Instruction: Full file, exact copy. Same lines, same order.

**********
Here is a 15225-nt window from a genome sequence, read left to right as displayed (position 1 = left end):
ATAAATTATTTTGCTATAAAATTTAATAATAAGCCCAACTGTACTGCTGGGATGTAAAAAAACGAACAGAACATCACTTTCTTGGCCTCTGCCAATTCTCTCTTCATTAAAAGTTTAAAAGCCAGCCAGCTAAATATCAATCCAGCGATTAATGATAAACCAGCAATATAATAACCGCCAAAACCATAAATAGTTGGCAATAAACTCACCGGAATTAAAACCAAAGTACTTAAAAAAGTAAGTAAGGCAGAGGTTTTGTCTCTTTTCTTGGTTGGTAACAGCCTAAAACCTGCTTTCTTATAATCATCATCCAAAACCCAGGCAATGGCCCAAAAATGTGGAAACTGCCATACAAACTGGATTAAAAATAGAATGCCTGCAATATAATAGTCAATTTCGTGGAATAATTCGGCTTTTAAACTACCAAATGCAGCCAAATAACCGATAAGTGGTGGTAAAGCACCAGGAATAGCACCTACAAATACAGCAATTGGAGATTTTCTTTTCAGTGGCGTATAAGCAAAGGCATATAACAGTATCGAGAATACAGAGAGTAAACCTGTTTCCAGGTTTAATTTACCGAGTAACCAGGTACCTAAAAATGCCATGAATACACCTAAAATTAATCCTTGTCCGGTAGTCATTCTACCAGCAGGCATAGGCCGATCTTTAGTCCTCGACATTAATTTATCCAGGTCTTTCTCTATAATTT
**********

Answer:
Here is a 15225-nt window from a genome sequence, read left to right as displayed (position 1 = left end):
ATAAATTATTTTGCTATAAAATTTAATAATAAGCCCAACTGTACTGCTGGGATGTAAAAAAACGAACAGAACATCACTTTCTTGGCCTCTGCCAATTCTCTCTTCATTAAAAGTTTAAAAGCCAGCCAGCTAAATATCAATCCAGCGATTAATGATAAACCAGCAATATAATAACCGCCAAAACCATAAATAGTTGGCAATAAACTCACCGGAATTAAAACCAAAGTACTTAAAAAAGTAAGTAAGGCAGAGGTTTTGTCTCTTTTCTTGGTTGGTAACAGCCTAAAACCTGCTTTCTTATAATCATCATCCAAAACCCAGGCAATGGCCCAAAAATGTGGAAACTGCCATACAAACTGGATTAAAAATAGAATGCCTGCAATATAATAGTCAATTTCGTGGAATAATTCGGCTTTTAAACTACCAAATGCAGCCAAATAACCGATAAGTGGTGGTAAAGCACCAGGAATAGCACCTACAAATACAGCAATTGGAGATTTTCTTTTCAGTGGCGTATAAGCAAAGGCATATAACAGTATCGAGAATACAGAGAGTAAACCTGTTTCCAGGTTTAATTTACCGAGTAACCAGGTACCTAAAAATGCCATGAATACACCTAAAATTAATCCTTGTCCGGTAGTCATTCTACCAGCAGGCATAGGCCGATCTTTAGTCCTCGACATTAATTTATCCAGGTCTTTCTCTATAATTT